Singled Out: mbilly's malheur
"malheur" is the title track of my album and takes its name for the county in Eastern Oregon where I grew up. The word is French for misfortune and supposedly came from French fur trappers who had everything stolen from them while passing through the area. They ran into nothing but trouble there so they gave it that name. It wasn't until I was a teenager that I found out what the word actually means and at the time it couldn't have seemed more appropriate to me. It's a very rural area that is both geographically and culturally miles away from Portland and what people think of as "the NW." It was around the time I was 14 that I began playing guitar and became obsessed with Uncle Tupelo, The Jayhawks, and Townes Van Zandt, all of whom were just "country" enough that I could identify with their rural aspects. Eastern Oregon is mostly dry and desolate, wide open and expansive: it looks like "the West."
I really hated it by the time I left after I graduated high school and was ecstatic to be in Portland which was everything that Eastern Oregon is not: green, liberal, and populated. I very much felt at home in Portland and no longer like a transplant. I've lived in Portland for 13 years now and slowly I've begun to feel like a transplant here. I identify with Eastern Oregon in ways that I never had before and I've become much more nostalgic for the landscape and isolation. Almost two years ago one of my best friends growing up died unexpectedly. We began playing music together when we were 14 so all of my musical development was with him. We learned the process of writing songs--both together and as individuals--with each other and we learned how to first record together. He was really fundamental in the development of something that is a huge part of my life so I can't separate making music from him, no matter how old I am or how long ago it was. We had grown apart over the years which is totally natural, but what really struck me was how immediate his death still felt to me, even though we were no longer involved in each other's day to day lives. I felt a tremendous sense of loss that I wasn't really expecting.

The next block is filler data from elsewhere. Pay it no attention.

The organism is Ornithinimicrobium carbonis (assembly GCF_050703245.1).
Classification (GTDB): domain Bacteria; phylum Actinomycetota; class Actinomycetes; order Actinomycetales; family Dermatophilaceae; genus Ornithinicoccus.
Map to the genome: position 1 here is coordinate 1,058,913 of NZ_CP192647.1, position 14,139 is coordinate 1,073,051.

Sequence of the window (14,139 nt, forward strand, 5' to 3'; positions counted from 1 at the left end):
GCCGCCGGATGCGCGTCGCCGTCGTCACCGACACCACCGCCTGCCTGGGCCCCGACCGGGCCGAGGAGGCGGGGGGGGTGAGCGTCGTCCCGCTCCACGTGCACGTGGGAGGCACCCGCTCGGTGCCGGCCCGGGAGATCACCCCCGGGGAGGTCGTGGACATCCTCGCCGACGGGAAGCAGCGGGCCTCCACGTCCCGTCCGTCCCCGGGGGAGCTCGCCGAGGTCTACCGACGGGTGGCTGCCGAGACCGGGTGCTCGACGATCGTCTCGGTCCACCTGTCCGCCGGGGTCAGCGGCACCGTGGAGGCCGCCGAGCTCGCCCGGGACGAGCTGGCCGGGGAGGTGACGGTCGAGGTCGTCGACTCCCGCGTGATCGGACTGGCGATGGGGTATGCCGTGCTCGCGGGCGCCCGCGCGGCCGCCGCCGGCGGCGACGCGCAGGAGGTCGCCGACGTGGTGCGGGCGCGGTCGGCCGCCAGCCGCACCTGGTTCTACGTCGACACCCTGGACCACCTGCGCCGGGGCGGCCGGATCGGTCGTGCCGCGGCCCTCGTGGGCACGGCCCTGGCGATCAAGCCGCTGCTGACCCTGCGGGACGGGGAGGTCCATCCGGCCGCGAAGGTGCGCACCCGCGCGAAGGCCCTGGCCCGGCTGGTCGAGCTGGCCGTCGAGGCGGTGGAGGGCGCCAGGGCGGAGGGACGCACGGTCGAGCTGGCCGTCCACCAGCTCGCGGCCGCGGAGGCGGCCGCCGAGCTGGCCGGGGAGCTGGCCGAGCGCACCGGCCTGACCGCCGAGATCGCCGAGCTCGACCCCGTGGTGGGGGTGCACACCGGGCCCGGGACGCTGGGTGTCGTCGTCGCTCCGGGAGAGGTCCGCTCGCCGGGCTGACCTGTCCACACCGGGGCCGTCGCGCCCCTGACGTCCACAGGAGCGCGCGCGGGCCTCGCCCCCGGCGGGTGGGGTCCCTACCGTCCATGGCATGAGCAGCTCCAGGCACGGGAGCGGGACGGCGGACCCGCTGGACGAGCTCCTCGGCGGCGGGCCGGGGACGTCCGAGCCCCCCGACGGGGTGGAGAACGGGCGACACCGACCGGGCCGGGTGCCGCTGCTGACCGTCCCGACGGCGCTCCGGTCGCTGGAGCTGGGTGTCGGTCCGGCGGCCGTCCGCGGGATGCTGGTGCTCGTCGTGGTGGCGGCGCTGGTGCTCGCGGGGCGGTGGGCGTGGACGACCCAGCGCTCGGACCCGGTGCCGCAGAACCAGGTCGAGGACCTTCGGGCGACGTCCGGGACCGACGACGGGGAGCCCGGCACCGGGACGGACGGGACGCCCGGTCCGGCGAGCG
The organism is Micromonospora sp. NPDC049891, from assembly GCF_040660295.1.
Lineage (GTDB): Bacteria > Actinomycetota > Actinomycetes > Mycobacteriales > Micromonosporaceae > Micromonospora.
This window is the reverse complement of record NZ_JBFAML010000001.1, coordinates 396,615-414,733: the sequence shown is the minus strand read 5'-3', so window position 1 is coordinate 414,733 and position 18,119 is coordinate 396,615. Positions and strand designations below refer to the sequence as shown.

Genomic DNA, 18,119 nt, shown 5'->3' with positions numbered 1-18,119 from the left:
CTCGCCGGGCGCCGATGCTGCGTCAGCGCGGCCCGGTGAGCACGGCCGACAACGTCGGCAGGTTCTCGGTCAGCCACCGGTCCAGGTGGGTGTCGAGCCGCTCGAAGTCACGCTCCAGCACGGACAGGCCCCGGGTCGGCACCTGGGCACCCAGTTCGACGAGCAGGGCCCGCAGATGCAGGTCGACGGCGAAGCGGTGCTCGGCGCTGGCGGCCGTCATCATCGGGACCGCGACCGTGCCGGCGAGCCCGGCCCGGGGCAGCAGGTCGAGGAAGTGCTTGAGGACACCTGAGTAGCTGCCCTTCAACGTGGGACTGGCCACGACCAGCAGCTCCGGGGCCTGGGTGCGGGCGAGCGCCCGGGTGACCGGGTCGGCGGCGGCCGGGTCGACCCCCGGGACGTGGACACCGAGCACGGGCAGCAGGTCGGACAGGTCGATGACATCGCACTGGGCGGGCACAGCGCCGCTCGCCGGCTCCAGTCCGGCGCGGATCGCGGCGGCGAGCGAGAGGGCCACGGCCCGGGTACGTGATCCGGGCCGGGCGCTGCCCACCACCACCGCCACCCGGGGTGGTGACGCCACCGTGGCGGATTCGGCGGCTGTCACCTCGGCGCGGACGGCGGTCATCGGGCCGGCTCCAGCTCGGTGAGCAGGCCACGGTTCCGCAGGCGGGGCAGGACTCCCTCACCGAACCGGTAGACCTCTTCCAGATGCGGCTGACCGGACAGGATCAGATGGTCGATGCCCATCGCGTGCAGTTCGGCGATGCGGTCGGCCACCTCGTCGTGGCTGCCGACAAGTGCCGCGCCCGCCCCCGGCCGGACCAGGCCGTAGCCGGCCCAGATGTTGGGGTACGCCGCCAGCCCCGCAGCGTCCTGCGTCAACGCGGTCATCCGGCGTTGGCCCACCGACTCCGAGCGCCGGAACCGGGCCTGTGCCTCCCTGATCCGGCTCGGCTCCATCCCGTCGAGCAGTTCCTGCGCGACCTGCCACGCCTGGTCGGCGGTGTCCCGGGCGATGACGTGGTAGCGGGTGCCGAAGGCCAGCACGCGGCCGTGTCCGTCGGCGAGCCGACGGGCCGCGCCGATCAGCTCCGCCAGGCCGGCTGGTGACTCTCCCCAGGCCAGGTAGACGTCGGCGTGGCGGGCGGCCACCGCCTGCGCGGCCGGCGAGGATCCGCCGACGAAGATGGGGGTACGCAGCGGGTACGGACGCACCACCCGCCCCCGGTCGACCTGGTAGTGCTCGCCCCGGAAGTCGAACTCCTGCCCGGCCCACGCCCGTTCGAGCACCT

I found parallels in the ambivalence I felt towards my old friendship and my hometown. And I found that I can't articulate what it is about either that makes me who I am today, but I know that it's very much there. I realized that it's like trying to explain how the color of your eyes makes you who you are. It just is, it can't be separated from who you are. These feelings felt confusing and hard to solidify into any real answer or resolution. The album itself deals with this issue in one form or another on almost all the songs so I wanted the title track to be the jumping off point for it.
For the sound of the song itself I knew I wanted it to sound desolate and raw in some ways, but also driven and purposeful. I wanted it to have the atmosphere of the landscape in some way. The song wasn't going to have any kind of answer to it, so I didn't want it to be structured in a way that songs often are where the verse is setting up the question and the chorus is delivering some kind of answer. I thought of the Neil Young song "Albuquerque" which I really love and the way in which he stretches the name of the town over the whole measure so it's the only word in the chorus. I always thought that was an awesome idea and wanted to try it, so Malheur--which is a difficult word to fit in to a song--seemed like the perfect opportunity. That song became a guide for me not only for the one word chorus, but for it's lack of a resolution. It feels so sad and lonely, but it's unclear what it's really about other than he wants to get away from the pressures of his life. The song still feels complete though and for me it's one of those I most identify with. And hopefully people will have that same reaction to "malheur."
Hearing is believing. Now that you know the story behind the song, listen for yourself and learn more about the album right here!